In Islam, there is much contention about whether it is permissible to create visual images of Muhammad. But it is broadly agreed that the images Paty used in his class – some of which portrayed Muhammad exposing his genitals – were, indeed, offensive.

For causing this offence, Paty was beheaded by a 18 year old Muslim refugee, who attacked him with a cleaver. Subsequently, ten people have been charged with assisting the killer, including a imam, a parent of a student and two students at the school.

The murder sent shockwaves through France. President Emmanuel Macron awarded Paty the Légion d’honneur (The highest French order of merit), praising him as a “quiet hero”.

Macron’s further statement that “We will not give up cartoons” and subsequent Government crackdowns on Islamism were remarkably swift. 

Some publications in the Anglosphere were criticised for their coverage of Paty’s murder, particularly The New York Times and The Washington Post, as neither paper used the term ‘jihadism’ in their reports. 

The British government were initially slow to respond to the murder, but eventually the Foreign Secretary Dominic Raab issued a statement of support for France. This came after Turkey’s President Recep Tayyip Erdogan called for a boycott on French goods, in response to Macron’s defence of Muhammad cartoons and his remarks that Islam was a ‘religion in crisis’.

Even Canadian Prime Minister Justin Trudeau drew criticism after he tried to take a moderate approach to the controversy, and suggested that freedom of expression had limits. Trudeau cited the ‘shouting fire in a crowded theatre’ line, a common trope among those who believe free speech needs reining in. Trudeau, ultimately, had to walk back his statement.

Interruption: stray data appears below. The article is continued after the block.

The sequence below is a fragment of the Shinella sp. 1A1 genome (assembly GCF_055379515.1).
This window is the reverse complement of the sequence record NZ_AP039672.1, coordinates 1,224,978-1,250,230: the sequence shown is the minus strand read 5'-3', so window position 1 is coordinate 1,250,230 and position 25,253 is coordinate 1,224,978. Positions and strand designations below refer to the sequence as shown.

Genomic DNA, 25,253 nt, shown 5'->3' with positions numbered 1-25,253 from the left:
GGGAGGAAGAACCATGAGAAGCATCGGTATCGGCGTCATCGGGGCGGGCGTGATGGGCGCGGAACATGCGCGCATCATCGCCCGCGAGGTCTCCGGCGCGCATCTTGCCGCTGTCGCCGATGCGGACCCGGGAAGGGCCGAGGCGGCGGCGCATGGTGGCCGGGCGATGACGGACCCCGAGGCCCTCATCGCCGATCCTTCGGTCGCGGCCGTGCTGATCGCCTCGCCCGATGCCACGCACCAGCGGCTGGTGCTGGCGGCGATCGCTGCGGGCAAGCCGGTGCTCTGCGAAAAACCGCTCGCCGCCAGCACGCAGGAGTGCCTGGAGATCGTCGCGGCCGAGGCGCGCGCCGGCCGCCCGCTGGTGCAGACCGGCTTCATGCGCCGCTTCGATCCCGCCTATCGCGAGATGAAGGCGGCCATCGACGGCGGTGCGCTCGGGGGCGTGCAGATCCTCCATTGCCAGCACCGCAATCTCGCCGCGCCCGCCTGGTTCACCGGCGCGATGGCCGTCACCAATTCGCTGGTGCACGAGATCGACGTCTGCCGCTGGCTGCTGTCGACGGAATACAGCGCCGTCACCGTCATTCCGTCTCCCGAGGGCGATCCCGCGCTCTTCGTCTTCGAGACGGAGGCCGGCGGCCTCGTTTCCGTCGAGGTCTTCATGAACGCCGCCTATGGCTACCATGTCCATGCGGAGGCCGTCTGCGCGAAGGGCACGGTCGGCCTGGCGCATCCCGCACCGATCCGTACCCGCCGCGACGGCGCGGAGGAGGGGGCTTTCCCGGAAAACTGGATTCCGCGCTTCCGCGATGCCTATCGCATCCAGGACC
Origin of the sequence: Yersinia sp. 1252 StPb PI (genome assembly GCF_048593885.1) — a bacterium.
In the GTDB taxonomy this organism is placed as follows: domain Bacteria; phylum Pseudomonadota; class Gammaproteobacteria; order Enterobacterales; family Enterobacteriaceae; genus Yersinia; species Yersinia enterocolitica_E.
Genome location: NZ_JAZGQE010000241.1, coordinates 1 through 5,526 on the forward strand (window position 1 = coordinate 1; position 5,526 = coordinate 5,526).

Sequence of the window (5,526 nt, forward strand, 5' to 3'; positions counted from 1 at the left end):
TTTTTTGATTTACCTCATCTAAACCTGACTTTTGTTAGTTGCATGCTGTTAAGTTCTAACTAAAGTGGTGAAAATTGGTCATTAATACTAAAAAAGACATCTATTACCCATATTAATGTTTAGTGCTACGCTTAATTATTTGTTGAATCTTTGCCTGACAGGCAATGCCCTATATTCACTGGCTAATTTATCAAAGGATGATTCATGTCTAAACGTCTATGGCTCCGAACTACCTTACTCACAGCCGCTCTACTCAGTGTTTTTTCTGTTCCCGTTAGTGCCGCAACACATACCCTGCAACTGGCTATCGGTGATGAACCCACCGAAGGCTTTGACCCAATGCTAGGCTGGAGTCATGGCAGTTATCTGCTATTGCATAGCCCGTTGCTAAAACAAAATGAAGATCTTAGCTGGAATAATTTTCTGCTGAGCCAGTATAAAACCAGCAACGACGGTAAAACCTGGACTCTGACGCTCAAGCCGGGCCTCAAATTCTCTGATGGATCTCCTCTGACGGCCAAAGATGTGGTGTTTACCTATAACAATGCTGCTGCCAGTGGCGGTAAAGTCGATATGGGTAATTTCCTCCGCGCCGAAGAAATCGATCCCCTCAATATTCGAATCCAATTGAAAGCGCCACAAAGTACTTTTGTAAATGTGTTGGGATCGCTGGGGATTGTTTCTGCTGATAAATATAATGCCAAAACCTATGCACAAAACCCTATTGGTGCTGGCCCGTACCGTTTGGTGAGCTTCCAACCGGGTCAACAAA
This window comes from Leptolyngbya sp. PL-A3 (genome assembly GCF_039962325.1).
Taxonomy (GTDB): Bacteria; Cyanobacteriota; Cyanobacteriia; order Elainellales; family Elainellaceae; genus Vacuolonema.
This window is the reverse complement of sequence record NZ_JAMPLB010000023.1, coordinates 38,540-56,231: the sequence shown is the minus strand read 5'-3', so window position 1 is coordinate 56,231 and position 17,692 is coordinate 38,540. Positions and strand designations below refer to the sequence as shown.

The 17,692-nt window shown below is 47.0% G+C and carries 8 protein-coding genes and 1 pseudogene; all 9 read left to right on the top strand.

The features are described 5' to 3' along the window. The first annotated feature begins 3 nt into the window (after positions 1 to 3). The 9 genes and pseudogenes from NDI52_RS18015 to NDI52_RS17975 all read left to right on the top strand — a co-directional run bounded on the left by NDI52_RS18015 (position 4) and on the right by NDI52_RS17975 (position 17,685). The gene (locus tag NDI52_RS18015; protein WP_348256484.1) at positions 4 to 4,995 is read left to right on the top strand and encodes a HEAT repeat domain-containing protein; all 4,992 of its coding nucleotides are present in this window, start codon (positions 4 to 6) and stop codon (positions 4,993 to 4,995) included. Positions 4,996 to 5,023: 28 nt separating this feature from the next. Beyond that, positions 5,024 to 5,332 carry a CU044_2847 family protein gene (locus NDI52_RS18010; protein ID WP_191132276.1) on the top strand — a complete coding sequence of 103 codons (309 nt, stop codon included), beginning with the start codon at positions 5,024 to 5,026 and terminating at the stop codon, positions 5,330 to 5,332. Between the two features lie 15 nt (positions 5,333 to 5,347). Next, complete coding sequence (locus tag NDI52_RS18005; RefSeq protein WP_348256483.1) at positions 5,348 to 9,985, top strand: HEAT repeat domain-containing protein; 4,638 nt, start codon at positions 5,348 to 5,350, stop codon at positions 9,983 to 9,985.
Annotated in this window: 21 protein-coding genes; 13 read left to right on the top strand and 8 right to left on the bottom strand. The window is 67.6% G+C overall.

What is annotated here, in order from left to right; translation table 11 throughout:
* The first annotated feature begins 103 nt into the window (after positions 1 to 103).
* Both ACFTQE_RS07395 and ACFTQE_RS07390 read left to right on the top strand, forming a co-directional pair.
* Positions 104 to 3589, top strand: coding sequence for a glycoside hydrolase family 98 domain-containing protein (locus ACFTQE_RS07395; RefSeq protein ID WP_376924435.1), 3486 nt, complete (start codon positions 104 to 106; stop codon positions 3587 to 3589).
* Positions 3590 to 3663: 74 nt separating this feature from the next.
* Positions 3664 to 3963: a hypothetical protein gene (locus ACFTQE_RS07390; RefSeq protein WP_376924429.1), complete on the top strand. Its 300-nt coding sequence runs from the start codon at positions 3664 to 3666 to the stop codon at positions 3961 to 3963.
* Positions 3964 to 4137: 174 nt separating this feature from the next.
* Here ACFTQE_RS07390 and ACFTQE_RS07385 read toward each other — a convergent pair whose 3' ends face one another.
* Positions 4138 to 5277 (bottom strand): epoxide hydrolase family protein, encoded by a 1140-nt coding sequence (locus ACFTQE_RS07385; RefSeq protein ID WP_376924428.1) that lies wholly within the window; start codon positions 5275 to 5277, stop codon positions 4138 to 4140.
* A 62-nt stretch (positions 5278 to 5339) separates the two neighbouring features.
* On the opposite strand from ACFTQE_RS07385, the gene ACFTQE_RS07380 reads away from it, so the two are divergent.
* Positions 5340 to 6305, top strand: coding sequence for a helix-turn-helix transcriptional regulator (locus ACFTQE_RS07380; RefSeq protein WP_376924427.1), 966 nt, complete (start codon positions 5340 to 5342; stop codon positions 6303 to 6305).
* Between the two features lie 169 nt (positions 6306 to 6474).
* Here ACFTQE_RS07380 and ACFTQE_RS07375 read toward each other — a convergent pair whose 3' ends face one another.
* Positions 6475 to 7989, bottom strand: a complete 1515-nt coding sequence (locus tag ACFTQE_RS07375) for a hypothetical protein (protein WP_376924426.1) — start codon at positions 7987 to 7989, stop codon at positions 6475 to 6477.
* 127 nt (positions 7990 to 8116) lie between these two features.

Paty’s death could have easily been written off as ‘yet another’ terrorist attack. We have seen quite a few this year from Vienna to Reading, but this one had wider ramifications.

It brought issues of secularism, multiculturalism and religion to the forefront – in France at least. A poll conducted after Paty’s death found that 79% of respondents  thought Islamism had ‘declared war on France and the French Republic.’ 

It also showed that the united front often presented by western leaders against a united foe – Islamism – has been somewhat diluted since 2015, when leaders gathered together and marched in defiance of the Charlie Hebdo attackers. 

If Trudeau’s first response and Britain’s delayed reaction are anything to go by, there is not a widely agreed upon approach to controversial and provocative statements.

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Throughout much of the world, people live without the crucial rights of expression that the western world takes for granted.

In Hong Kong, critics of Beijing are being crushed underfoot, as pro-democracy teachers, legislators and activists are quashed by loyalists to the Chinese Communist Party. Most disturbingly, a recently set up hotline for informers received 2,500 tipoffs in a day – it’s no wonder that hundreds of thousands of Hong Kongers are expected to emigrate to the UK. 

Despite misgivings and controversies, the UK is broadly seen as a place where the right to express your opinion is upheld. 

It’s a shame that this is increasingly being seen as a partisan issue, rather than something we can all agree on. 

And it’s particularly disappointing that 2020, a year in which virtually everything was turned on it’s head, has done little to settle this dispute.